Serial entrepreneur Steve Blank wrote the ‘Startup Owner’s Handbook’ to relay what he had learned from running startup organisations. The book tries to impart the techne of building a profitable startup and does so in a brilliant and original way. He rejects the old business plan driven model for running a new company. He claims that no one can know how a product will fare in the market before they try it out. He recommends that products should be developed through cycles of contact with consumers. Blank sees the book as the application of scientific methodology to a craft which has hitherto been flaky, impressionistic and imprecise. His followers (e.g. Eric Ries) have reframed his advice as a structured methodology, playing St Paul to Blank’s messiah. In their telling it ceases to be practical advice born of experience and becomes the one true path to success in business.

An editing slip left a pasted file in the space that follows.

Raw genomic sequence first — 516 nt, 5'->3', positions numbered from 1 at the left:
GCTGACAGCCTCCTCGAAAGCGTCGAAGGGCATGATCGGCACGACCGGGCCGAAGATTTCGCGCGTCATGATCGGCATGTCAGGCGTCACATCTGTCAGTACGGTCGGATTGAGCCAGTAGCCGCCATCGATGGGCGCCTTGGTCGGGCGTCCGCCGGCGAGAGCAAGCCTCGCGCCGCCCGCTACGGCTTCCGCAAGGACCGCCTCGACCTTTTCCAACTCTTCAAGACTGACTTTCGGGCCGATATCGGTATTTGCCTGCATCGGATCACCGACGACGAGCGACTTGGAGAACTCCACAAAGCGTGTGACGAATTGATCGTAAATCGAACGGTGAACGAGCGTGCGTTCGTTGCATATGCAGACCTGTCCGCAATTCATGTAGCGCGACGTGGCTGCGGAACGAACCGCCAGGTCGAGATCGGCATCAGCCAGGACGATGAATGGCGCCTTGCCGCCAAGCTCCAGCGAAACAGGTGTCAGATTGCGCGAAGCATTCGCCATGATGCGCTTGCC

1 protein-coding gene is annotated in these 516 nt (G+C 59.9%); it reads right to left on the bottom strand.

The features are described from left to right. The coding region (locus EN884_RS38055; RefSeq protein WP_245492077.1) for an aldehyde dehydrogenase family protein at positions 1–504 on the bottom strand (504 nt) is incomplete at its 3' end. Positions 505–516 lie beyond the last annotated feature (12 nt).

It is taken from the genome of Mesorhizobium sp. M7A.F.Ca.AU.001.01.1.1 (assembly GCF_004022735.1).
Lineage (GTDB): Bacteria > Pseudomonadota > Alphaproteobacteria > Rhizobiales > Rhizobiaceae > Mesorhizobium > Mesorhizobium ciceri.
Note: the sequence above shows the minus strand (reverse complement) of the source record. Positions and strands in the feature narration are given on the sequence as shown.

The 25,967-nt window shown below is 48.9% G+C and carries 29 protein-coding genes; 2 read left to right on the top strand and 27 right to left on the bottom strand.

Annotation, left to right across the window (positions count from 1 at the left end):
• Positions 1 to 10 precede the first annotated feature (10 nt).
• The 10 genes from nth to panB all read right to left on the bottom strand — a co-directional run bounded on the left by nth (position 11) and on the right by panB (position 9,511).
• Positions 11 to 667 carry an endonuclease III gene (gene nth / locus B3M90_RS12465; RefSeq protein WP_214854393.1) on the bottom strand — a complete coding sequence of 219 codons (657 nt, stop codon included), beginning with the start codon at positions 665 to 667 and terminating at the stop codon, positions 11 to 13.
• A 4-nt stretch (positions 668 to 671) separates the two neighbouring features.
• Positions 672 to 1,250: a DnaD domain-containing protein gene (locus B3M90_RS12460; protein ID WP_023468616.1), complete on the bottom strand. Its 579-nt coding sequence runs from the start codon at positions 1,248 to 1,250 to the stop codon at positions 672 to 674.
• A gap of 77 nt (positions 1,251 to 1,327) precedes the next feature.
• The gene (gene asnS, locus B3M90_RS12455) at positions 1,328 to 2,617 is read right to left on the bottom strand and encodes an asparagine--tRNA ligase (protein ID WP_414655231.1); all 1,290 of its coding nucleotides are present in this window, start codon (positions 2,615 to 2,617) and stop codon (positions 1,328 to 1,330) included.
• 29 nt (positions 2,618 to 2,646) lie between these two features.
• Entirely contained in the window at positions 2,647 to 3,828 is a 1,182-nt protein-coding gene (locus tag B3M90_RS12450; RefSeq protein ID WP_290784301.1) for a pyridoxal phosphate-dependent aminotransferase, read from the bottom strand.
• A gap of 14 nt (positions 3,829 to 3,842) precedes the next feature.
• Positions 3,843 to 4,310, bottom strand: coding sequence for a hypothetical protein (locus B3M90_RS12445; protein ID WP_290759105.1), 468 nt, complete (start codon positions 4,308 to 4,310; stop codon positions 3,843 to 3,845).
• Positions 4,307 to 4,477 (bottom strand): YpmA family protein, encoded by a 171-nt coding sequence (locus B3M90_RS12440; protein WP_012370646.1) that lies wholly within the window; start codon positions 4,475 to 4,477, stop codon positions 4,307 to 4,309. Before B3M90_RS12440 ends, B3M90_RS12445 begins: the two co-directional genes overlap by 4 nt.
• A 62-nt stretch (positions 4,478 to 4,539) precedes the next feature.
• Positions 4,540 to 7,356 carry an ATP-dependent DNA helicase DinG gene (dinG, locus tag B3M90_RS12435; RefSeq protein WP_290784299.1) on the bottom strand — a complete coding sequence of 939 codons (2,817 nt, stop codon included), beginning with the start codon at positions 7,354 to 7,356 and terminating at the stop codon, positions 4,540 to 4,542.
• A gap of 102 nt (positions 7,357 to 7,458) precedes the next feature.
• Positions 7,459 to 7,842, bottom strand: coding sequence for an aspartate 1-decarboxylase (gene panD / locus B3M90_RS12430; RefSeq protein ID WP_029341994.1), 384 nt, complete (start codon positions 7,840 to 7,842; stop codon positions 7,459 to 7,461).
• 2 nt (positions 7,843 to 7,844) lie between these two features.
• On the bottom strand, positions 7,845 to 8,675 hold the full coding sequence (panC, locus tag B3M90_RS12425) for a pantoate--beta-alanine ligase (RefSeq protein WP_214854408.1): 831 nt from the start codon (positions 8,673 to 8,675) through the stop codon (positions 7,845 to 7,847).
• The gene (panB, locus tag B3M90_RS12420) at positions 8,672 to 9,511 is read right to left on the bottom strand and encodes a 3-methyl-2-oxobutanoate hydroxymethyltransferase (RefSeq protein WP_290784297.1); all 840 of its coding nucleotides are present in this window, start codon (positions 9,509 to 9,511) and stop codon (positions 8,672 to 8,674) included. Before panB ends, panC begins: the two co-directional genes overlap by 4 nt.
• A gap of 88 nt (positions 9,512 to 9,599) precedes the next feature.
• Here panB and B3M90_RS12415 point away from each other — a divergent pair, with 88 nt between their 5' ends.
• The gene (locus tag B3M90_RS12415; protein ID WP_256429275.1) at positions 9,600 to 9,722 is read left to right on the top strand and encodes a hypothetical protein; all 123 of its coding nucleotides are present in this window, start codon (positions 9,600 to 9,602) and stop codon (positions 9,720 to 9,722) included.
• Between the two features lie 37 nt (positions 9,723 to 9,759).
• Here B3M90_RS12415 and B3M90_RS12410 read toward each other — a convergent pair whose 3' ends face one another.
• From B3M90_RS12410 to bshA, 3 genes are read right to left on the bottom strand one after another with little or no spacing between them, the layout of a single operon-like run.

Here I argue that Blank mistook the nature of his advice. It does not resemble a universal ‘scientific method’ because such a method does not exist in the form he claims. His methods do not resemble the work of scientific giants, neither does it provide a cast iron route to success. Blank’s valuable insights are really an attempt to harness the power of an “evolutionary search algorithm”. He seeks to evolve a “fit” between business model, business plan, product and market.
If the value of his techne – Blank’s account of his craft – is not in question, does the framing matter ? It matters because the content of the original insights have been progressively corrupted in the development of a ‘customer development’ orthodoxy. Far from being a isolated discovery by Blank, this is a particular application of an universally pervasive algorithm that has been studied extensively by mathematicians – ‘substrate neutral evolution’. Putting ‘Customer Development’ in its real context helps us to polish the glass and see the value in Blank’s insights clearly once again.